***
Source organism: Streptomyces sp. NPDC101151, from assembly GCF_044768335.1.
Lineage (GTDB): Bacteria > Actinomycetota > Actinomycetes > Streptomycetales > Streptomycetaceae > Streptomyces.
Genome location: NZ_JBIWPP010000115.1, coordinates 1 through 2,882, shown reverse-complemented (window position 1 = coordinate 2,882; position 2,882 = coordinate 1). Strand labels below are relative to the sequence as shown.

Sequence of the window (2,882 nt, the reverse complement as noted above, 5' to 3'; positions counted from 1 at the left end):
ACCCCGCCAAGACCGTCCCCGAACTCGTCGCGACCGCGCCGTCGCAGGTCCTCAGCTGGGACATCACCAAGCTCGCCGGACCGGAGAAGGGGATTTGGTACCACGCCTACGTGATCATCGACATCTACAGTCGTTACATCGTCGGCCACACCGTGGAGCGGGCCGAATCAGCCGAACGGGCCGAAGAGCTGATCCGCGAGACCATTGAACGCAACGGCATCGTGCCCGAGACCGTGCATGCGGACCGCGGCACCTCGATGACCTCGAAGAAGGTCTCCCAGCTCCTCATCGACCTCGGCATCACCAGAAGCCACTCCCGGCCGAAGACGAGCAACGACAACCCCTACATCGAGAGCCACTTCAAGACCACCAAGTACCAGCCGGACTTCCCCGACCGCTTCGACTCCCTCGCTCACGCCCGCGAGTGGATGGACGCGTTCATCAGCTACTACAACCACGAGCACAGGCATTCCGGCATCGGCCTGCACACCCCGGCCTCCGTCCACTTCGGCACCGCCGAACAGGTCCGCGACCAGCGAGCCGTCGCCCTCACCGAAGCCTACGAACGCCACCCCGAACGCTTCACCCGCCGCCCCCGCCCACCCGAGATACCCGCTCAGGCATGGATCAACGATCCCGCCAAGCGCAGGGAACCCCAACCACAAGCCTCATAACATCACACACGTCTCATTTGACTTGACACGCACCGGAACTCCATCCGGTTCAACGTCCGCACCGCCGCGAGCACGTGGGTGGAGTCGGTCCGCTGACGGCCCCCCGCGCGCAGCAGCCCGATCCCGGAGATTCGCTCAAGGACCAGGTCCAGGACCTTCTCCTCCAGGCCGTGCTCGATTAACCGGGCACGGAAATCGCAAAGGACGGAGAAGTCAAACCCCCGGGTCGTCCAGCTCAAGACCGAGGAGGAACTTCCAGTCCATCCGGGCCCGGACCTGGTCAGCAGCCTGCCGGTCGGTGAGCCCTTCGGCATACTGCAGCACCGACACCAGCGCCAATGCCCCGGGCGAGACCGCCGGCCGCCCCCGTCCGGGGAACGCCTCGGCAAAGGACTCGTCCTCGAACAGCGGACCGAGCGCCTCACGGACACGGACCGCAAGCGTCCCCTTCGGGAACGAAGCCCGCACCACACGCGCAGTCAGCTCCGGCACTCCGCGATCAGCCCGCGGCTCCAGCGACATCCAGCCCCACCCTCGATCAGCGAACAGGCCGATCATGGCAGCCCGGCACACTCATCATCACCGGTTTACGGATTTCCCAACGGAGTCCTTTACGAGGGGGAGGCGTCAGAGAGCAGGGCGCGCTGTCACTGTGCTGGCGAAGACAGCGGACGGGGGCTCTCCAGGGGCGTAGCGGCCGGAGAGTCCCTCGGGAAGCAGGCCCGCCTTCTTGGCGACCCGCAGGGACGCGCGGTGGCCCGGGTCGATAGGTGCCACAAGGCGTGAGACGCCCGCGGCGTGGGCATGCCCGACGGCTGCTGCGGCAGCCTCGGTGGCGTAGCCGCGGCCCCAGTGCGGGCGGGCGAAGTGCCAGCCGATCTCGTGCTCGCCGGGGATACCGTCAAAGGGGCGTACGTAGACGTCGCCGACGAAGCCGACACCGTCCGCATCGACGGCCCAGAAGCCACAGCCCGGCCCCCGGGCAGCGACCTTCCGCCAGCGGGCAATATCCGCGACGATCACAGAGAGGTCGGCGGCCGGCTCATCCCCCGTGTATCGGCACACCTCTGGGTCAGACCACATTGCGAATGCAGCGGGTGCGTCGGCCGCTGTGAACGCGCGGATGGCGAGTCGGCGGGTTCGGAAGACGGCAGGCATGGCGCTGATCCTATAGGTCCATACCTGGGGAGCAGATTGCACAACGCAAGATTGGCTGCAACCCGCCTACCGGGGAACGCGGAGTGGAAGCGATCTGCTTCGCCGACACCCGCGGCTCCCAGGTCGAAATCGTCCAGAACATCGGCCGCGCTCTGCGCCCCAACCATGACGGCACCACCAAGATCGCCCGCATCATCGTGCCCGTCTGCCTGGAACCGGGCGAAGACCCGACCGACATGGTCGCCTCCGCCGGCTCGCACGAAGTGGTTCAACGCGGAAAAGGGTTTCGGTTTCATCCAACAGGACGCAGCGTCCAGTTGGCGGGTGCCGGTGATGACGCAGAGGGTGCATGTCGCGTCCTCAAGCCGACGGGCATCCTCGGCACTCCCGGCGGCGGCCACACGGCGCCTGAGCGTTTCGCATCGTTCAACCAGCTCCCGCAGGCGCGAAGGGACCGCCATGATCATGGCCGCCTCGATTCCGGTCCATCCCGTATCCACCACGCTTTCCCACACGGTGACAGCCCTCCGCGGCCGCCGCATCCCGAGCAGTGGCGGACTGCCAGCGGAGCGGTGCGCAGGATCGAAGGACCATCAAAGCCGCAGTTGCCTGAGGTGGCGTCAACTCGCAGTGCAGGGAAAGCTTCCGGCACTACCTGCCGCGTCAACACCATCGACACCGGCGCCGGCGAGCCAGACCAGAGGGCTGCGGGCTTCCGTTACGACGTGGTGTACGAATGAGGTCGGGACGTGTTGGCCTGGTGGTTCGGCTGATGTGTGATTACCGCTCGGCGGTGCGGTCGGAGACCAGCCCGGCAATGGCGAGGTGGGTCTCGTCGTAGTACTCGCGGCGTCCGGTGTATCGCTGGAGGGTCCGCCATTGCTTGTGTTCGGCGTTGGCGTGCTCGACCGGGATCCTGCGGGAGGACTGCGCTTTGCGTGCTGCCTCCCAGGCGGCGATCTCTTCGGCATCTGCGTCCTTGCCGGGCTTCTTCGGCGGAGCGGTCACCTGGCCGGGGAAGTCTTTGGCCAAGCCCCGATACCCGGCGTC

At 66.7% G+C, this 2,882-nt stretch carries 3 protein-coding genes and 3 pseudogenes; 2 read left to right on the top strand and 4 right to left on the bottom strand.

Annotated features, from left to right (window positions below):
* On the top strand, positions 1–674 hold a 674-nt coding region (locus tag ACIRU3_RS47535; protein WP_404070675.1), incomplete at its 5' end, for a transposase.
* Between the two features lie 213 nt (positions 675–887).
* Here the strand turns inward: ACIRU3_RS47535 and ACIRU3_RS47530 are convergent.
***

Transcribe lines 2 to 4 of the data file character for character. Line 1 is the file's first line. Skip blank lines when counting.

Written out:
Lineage (GTDB): Bacteria > Actinomycetota > Actinomycetes > Streptomycetales > Streptomycetaceae > Streptomyces.
Genome location: NZ_JBIWPP010000115.1, coordinates 1 through 2,882, shown reverse-complemented (window position 1 = coordinate 2,882; position 2,882 = coordinate 1). Strand labels below are relative to the sequence as shown.

Sequence of the window (2,882 nt, the reverse complement as noted above, 5' to 3'; positions counted from 1 at the left end):